Attending a concert by Raoul Bjorkenheim can I think be compared to watching a lightening storm. It's a rare occurrence - at least in Nordic climes, offers constant surprise though requiring concerted focus of all the senses. Bjorkenheim is now based in is childhood home New York, so appearances in Finland, his mother's homeland and Bjorkenheim's base for most of the 80s and 90s, are normally limited to summer projects and festivals here. The sudden appearance of the advertisement in last Friday's newspaper for the weekend performance, a mini festival organised by TUM Records host of his 2003 CD with Austro-Hungarian percussionist Lucas Ligeti, came like a bolt from above.
The venue was the centre of Helsinki's ethnic and world music performance, Savoy Theatre, just a hop and a skip off summer's main strolling avenue Esplanaadi. The scene in late February couldn't have been more stark - minus 11 degrees and a razor sharp wind from the north. Indeed it was the final day of the traditional one week "ski-holiday" in Helsinki. Inside were gathered nearly 300 supporters of the Finnish modern and free jazz scenes, many from out of town including TUMfest's earlier base in Tampere. On stage over two days were many of the greatest contemporary Finnish free-jazz musicians, from veteran Juhani Aaltonen to Verneri Pohjola of Ilmaliekki. Kicking off was the hottest duo to play this venue maybe this century.
Ligeti and Bjorkenheim recorded their disc Shadowglow
in Orange Studios in New York in June 2003, two years after Bjorkenhheim's relocation there. Their association was initiated through the offices of Henry Kaiser, both musicians sharing remarkably compatible "omnivorous interests in all things musical and otherwise"(LL). These include the full spectrum of contemporary music, from Chadbourne to Stockhausen, as well as mutual commitments to composition for all varieties of musical format (See AAJ 2001 interview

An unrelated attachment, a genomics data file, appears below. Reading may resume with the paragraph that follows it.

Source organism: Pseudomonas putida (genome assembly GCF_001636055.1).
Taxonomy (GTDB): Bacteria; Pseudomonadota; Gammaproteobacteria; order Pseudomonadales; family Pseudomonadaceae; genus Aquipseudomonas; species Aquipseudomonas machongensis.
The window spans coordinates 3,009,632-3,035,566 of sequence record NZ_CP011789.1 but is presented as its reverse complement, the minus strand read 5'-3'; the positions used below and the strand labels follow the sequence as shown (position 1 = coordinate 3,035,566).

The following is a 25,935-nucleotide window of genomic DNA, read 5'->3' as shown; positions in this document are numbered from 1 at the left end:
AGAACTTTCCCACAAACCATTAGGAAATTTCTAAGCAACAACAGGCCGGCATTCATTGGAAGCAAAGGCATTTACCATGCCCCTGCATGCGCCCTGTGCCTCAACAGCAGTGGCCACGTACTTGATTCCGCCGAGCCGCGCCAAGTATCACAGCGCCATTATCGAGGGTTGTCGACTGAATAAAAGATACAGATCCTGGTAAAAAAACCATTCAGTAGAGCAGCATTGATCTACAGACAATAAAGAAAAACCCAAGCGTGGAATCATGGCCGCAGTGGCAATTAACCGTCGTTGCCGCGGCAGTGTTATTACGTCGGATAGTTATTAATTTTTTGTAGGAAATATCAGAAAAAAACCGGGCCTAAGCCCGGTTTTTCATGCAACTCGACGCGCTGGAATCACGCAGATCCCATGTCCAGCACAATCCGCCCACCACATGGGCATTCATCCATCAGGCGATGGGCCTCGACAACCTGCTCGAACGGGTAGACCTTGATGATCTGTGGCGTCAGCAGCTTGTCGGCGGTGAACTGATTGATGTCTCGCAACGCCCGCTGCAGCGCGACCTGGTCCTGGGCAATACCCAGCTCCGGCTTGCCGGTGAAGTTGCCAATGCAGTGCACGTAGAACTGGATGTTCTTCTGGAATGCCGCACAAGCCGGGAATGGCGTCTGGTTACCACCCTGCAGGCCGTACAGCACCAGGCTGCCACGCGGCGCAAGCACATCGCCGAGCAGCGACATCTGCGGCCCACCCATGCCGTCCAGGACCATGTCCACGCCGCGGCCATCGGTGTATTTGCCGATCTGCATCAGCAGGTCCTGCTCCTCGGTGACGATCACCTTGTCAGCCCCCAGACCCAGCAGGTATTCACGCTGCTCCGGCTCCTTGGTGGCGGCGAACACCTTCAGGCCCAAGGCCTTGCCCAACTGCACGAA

for an introduction to Bjorkenheim's compositional activities). On disc the influences particularly of African as well as Indonesian polyrythms as well as delicate tonal textures of both instruments are to the fore. On stage the sounds were more assertive, and the influence of their two years' association and a recent tour in the US were obvious. Maybe the duo format dooms its members to intense focus on the other, but it also offers them the space and obligation of unhindered individual expression. This opportunity they fully exploit on stage.
Their selection for the 40 minute opening slot of the show included many pieces from the album, such as the haunting Shed and Torn, where both performers apply bows to their various kits, Ghostedwall with the full panoply of Bjorkenheims electronic and physical guitar effects (scratching, tickling and thumping all included), Cogwheels of Speed and the final elegant finger-picked Fountain Jewel. The most memorable piece of the evening for me was the opening Mbira, an intimation of a free groove as played on an African thumb piano, not included on the disc. As the guitarist admitted the intention was to open the evening by "unleashing all the devils". For him these include traditional wah-wah, octave-shifting and distortion, as well as well-regulated feedback and volume. For Ligeti it's a full kit with additional percussive paraphernalia (apparently from saucepan lids to cowbells to Japanese tam-tams) added on top of the toms as well as played independently. Both musicians move fluidly around their own palettes, at times complementing, at times challenging, and often operating at a level of interaction verging on the embarrassingly intimate. Watching they perform in public is surely a type of musical voyeurism, both titillating and teasing, but in fact best enjoyed within one's own cranium- with eyes closed, attention focused, and imagination unleashed.
Visit Raoul Bjorkenheim on the web.